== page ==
I'll let the pictures do the talking. At left is the nice bike path north of Williamsburg that parallels US 5. This was head and shoulders above what the rest of Virginia offered.
Dave and I took the morning off and found lots of hokie things walking around Brandsburg this morning. Hokie burgers, hokie haircuts, hokie shirts, etc. I suppose that makes sense given it’s the Virginia Tech campus and their mascot is the Hokie. So just what is a Hokie? Today it is equivocated with a turkey, but its origins go back to the late 19th century when O.M. Stull won $5 in a contest to determine the school's spirit yell. In case you are wondering what that spirit yell is...
Hoki, Hoki, Hoki, Hy.
Techs, Techs, V.P.I.
Polytechs - Vir-gin-ia.
Rae, Ri, V.P.I.
Later, the phrase "Team! Team! Team!" was added at the end, and an "e" was added to "Hoki." If a school as smart as Virginia Tech comes up with something like that, it sort of makes you wonder what your school has, doesn't it? For more details, please check out: http://www.vt.edu/about/traditions/hokie.html.
Fellow bike bloggers report that eastern Kentucky is known for loose dogs. We've only had two dogs get pavement on us (i.e.-chase us on the road) prior to today, so we figured it was hound hyperbole...but changed our view shortly after taking some backroads leading out of Berea to Irvine. 16 dogs romped on the road after us...mostly onesies and twosies, and at least twice as many barked from behind fences or hedges. No bites and only once did a pack push Dave into the other lane of traffic.
It was stressful...I had to have a Ale 8.1 ginger ale afterwards (shown at left). This is the local drink Dave's brother Mike (who used to live in the area) recommended and it proved good enough to give chocolate milk a run for its money.
Kentuckians make a big deal about bourbon, so Dave and I did a little investigative work (purely for posterity) on our day off. In full disclosure...Congress declared bourbon “America’s Native Spirit” in 1964 (sorry Wisconsin brandy fans). We learned that all bourbon is whisky but not all whiskey is bourbon. How so? Bourbon has to have a grain mix of 51% or more corn, must be made in the US, distilled at less than 160 proof, be free of additives except water to cut the proof and must be aged in new, charred, white oak barrels for at least two years. Rather complicated, but high standards help ensure a high quality product.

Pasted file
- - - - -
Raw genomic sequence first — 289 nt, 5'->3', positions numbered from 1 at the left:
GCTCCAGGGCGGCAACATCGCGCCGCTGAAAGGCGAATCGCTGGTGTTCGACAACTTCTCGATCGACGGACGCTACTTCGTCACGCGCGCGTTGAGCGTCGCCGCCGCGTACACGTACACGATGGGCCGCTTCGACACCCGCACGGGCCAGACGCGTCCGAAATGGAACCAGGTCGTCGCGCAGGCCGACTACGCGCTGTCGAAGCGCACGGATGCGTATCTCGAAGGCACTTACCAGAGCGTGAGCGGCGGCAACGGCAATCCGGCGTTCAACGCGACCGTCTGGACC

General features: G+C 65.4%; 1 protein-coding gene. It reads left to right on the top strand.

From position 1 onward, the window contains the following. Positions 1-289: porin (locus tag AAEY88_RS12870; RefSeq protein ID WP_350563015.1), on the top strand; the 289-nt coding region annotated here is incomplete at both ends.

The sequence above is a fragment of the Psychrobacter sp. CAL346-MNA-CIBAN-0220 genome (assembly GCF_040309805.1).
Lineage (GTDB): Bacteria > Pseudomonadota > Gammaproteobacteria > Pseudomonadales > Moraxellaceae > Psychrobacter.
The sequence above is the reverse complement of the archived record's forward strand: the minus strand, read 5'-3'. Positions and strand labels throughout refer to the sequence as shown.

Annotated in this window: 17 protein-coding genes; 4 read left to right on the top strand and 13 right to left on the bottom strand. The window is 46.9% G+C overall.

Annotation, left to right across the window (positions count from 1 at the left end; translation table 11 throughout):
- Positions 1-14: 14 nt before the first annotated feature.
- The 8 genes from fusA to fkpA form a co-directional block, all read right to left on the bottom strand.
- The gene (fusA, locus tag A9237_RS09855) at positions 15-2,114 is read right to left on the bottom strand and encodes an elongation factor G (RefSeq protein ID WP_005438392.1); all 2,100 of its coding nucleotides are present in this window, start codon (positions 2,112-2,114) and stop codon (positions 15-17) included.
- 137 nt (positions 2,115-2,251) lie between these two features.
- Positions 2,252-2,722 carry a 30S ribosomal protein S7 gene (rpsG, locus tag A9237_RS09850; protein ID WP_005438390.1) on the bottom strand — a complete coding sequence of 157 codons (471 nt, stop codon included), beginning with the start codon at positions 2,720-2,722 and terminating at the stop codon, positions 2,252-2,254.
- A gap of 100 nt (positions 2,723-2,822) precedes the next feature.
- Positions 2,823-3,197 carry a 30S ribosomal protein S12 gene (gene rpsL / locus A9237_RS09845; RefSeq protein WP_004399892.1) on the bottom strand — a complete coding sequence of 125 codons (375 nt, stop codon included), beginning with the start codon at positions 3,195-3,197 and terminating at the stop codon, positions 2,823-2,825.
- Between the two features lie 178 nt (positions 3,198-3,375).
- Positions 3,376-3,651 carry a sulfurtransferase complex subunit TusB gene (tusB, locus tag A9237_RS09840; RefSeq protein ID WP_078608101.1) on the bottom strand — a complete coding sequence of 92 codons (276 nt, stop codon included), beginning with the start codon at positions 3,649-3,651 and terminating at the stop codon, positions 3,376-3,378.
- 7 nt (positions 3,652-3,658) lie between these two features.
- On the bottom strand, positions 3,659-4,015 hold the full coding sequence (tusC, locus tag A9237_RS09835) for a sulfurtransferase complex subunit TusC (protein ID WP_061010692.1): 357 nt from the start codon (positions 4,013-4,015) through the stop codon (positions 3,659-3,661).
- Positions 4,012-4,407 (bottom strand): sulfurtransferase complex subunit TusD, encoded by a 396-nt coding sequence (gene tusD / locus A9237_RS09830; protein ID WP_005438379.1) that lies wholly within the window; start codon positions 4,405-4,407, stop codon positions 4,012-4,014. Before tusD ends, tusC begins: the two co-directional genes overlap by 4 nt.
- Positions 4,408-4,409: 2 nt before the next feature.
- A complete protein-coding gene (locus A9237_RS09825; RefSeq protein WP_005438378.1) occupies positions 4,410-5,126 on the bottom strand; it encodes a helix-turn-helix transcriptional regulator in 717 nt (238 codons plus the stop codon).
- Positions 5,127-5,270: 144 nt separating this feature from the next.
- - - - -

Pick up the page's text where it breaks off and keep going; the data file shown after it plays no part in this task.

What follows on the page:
We stopped at Wilderness Trail, co-owned by a mechanical engineer and a biomolecular scientist, where Jared gave a great technical tour that expanded my knowledge of yeast...this company even has yeast in the International Space Station and someday hopes to make a Space Bourbon. In the interim, they are stuck shipping 40 tons of yeast a month to brewers (and to think home brewers need only a few ounces to make two cases of beer...) We then saw the hottest of tours - Kentucky Cooperage - where they make the barrels that are used to age the bourbon and later used by brewers to add bourbon flavor to stouts, porters, etc. A decade ago, these barrels were being given away after their bourbon days were done...now used barrels sell for as much or more than what the bourbon makers buy them for. Our last bourbon bop was to Maker's Mark, a high end, sweet mash maker of bourbon where the tour mixed tradition and technology, featured the only Dale Chihuly glass piece tied to alcohol and the only piece within Kentucky on a ceiling of a storeroom that houses some of the aging bourbon.
Interesting stuff to be sure, but Dave didn't like the bourbon one bit. Maybe if they made chocolate milk flavored bourbon...
Whenever I complain to Dave on how bumpy the rumble strip roads are in this part of the country, he reminds me we are in the lap of luxury compared to the earliest cross-country bikers.
The first male coast-to-coast bike trip was completed in 1884 by a British man named Thomas Stevens who left San Francisco on April 22nd 1884 (foreshadowing Earth Day?), riding a penny-farthing bike with a big front wheel and a tiny back wheel. He biked 3,700 miles across wagon trails, canal towpaths and public roads, arriving in Boston on August 4th, 1884. In his bike bag he carried only a spare shirt, a pair of socks and a rain slicker that doubled as a sleeping bag.
Twelve years later, a lady named Margaret Valentine Le Long biked from Chicago to San Francisco in two months, mostly following railroad tracks. She carried a pistol in her Spartan packings. Not cross-country, but impressive all the same.